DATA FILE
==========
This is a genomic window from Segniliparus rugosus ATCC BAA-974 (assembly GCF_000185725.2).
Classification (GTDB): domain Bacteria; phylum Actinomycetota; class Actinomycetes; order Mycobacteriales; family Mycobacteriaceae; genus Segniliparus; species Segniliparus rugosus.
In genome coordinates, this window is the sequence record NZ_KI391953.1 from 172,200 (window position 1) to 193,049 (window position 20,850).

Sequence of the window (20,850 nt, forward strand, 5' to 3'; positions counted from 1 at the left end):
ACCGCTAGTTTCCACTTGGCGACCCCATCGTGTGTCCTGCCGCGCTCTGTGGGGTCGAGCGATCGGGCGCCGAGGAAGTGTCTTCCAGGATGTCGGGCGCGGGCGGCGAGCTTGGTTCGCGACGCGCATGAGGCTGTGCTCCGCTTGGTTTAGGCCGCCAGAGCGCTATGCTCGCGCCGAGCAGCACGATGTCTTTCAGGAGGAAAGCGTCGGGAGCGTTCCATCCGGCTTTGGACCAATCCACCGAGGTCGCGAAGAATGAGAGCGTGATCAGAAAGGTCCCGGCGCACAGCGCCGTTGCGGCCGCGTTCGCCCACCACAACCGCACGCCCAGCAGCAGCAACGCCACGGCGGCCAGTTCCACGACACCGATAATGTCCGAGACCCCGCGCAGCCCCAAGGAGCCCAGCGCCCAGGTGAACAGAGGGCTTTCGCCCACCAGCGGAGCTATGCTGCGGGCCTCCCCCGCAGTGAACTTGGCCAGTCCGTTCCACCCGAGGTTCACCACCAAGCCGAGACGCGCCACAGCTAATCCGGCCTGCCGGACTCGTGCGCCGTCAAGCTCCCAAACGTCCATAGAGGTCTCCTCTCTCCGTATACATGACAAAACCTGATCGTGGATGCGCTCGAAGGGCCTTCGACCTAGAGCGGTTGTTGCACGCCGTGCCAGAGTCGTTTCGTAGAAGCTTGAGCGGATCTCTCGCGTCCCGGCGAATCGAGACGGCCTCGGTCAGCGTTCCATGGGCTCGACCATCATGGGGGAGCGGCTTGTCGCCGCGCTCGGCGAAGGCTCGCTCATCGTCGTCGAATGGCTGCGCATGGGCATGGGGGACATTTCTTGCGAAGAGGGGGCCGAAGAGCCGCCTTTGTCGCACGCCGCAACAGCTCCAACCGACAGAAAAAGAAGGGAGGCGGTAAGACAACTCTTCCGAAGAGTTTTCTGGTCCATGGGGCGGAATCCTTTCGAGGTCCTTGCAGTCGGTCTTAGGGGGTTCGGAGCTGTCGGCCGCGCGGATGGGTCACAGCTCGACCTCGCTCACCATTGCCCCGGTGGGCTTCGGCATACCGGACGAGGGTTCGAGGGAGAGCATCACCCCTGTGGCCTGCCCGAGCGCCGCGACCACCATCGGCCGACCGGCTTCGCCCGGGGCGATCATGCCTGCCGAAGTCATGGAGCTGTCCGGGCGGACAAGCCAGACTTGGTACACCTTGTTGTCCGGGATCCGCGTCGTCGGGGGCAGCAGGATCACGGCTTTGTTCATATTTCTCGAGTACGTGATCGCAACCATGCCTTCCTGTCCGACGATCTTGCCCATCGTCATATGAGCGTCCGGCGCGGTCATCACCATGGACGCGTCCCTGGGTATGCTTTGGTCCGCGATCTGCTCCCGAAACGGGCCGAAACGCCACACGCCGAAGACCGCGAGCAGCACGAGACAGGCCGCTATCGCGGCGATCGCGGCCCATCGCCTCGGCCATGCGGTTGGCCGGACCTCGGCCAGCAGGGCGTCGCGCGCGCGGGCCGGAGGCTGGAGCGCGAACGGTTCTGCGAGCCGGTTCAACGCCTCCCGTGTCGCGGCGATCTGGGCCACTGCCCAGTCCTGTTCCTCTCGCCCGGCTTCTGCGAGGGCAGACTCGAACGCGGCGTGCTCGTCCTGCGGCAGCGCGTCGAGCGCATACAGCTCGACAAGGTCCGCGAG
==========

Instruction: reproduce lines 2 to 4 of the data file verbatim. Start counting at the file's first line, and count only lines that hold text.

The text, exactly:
Classification (GTDB): domain Bacteria; phylum Actinomycetota; class Actinomycetes; order Mycobacteriales; family Mycobacteriaceae; genus Segniliparus; species Segniliparus rugosus.
In genome coordinates, this window is the sequence record NZ_KI391953.1 from 172,200 (window position 1) to 193,049 (window position 20,850).

Sequence of the window (20,850 nt, forward strand, 5' to 3'; positions counted from 1 at the left end):